Monday, August 14, 2017

Horrorstor by Grady Hendrix






There are two things in literature/movies that scare me more than any other horror tropes: werewolves (because not being in control of my body is a terror of mine) and haunted houses (because they are just horrifying.) Horrorstor, by Grady Hendrix, while blessedly free of werewolves, tells a traditional haunted house horror tale albeit in a unique and modern setting.

Amy is a retail worker at Orsk, the IKEA-like chain store of home furnishings with a cult like philosophy. Her life is one endless rat race of struggling to make ends meet and to break away from the life where she grew up. Adding to her everyday stresses are the rumors that Orsk is cutting down on their staff. Behind on rent and drowning in student loan debt, she can't afford to lose her job. So when her by-the-books manager, Basil, asks her and another employee to stay for some overnight overtime, Amy quickly agrees. Someone has been vandalizing the store after hours and they plan on catching the culprit on an all night patrol. At best, they'll catch the vandal, at worst, they'll have wasted a night. What they don't know, what they could never imagine are the horrors that await them inside the walls of the shiny big box store.

It is difficult to talk too much more about the plot without giving away spoilers, so I won't. Instead let me tell you how I was so very deeply creeped out by this book. I had to be in a well lit room, in the presence of at least one other person to read it! The four stars I've given it are in large part for the story and the mood. A traditional haunted house with accompanying backstory is told but the clever changing of the setting from house to store makes this a standout horror tale. It gives an air of satire. From the moment we enter the front door of the Ohio Orsk store, the feeling of dread stays with us. And it is a dread that is multi-layered...taking a cue from Romero's critiques of consumerism. Orsk and its employees are at once every day people in an every day place as well as zombies on their way to a corporate prison. I would be remiss if I didn't mention how superb the design of the book is. It is modeled exactly like an IKEA catalog, complete with product descriptions, which get stranger and more macabre with every passing chapter.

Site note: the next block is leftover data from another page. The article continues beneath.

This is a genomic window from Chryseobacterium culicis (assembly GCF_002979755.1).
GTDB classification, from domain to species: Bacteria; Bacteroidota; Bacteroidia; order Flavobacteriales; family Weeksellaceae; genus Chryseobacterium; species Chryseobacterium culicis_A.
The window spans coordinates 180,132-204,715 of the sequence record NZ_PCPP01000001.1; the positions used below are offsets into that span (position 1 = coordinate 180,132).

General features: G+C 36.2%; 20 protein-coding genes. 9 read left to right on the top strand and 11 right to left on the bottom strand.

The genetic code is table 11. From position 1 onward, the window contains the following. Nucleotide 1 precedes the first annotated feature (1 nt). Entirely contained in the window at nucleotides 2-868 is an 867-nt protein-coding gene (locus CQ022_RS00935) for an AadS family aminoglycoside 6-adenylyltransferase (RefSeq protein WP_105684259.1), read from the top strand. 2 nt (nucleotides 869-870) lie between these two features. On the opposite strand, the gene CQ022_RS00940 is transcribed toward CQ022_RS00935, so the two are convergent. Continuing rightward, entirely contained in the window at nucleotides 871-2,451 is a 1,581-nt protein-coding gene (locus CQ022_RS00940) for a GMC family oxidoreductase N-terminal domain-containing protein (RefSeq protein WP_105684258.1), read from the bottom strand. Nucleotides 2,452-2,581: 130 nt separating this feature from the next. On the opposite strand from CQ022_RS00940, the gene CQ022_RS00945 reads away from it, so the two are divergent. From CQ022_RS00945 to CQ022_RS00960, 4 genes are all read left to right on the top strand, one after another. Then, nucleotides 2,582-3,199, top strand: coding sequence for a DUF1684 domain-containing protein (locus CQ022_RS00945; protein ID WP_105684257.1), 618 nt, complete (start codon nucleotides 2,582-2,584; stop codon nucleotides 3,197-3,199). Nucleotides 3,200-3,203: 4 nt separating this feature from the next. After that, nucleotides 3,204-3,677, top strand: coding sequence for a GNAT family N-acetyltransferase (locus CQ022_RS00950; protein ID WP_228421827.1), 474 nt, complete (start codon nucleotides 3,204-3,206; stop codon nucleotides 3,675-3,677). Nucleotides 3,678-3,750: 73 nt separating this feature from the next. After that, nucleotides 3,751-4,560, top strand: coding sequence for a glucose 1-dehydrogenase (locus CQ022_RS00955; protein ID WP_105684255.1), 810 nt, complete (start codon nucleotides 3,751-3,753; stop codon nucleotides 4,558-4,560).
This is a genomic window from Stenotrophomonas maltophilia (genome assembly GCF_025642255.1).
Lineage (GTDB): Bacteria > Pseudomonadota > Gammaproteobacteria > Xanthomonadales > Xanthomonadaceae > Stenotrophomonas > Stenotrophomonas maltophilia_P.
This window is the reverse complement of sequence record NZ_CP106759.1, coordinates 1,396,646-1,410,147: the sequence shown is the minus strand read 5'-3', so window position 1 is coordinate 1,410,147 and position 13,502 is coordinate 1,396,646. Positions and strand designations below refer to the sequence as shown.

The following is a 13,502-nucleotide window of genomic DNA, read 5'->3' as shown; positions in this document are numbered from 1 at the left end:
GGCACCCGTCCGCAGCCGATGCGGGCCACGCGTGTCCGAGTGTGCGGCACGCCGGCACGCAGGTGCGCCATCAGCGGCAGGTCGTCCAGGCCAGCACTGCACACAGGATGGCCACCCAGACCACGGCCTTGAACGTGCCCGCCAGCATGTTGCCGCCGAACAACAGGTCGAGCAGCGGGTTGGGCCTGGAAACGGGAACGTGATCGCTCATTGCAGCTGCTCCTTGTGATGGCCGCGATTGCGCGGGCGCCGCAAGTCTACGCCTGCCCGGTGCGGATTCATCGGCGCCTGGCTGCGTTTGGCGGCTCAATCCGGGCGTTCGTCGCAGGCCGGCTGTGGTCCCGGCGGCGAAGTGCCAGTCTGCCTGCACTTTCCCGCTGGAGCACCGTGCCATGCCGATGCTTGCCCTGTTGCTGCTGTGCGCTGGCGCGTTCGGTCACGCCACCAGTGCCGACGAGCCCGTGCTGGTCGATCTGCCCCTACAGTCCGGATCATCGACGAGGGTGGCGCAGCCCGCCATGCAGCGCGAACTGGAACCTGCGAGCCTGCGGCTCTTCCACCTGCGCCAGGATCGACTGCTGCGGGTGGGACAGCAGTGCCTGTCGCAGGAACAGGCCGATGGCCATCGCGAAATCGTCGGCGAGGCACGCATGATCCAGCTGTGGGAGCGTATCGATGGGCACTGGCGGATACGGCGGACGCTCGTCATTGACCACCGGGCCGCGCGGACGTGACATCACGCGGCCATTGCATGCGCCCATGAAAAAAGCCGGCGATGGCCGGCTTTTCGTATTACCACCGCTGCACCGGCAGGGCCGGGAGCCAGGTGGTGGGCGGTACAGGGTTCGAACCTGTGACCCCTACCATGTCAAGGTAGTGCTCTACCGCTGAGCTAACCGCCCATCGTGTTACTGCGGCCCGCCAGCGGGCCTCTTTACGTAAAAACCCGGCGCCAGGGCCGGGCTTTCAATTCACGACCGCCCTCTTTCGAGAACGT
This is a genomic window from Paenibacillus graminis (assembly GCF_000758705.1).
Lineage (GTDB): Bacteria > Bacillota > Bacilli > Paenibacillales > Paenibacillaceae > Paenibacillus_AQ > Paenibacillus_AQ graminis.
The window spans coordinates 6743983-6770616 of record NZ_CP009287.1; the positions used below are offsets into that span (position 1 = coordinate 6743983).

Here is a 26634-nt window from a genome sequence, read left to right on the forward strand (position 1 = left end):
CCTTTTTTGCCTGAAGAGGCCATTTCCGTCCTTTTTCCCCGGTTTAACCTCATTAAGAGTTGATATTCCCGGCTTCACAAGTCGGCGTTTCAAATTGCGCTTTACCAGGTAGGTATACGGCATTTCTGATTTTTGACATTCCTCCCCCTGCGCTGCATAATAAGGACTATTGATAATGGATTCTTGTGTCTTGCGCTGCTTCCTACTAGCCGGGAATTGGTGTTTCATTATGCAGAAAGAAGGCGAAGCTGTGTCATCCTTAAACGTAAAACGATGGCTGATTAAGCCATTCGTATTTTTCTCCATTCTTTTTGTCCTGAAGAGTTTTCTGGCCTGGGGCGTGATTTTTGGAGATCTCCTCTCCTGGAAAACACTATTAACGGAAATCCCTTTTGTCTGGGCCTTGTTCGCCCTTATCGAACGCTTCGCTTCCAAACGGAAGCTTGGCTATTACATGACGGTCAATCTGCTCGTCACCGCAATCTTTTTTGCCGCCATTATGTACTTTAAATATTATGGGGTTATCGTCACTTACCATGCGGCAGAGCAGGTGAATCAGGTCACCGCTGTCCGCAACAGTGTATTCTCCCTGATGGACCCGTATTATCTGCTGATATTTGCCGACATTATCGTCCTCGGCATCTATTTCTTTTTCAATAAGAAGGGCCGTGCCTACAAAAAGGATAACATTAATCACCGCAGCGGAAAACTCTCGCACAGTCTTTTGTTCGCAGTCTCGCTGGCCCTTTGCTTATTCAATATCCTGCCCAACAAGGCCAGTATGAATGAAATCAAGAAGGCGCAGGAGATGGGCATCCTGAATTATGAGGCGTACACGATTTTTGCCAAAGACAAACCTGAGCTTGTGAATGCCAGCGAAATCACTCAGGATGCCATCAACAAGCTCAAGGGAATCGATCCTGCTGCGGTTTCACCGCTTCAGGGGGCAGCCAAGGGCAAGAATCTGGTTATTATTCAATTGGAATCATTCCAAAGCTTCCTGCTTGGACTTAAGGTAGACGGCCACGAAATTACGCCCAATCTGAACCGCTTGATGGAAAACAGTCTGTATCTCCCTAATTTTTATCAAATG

If you enjoy satire, being creeped the ef out, and clever conceptual books, this is one for you. Caveat: it gets pretty gory so you should expect some stark, violent, and disturbing imagery.

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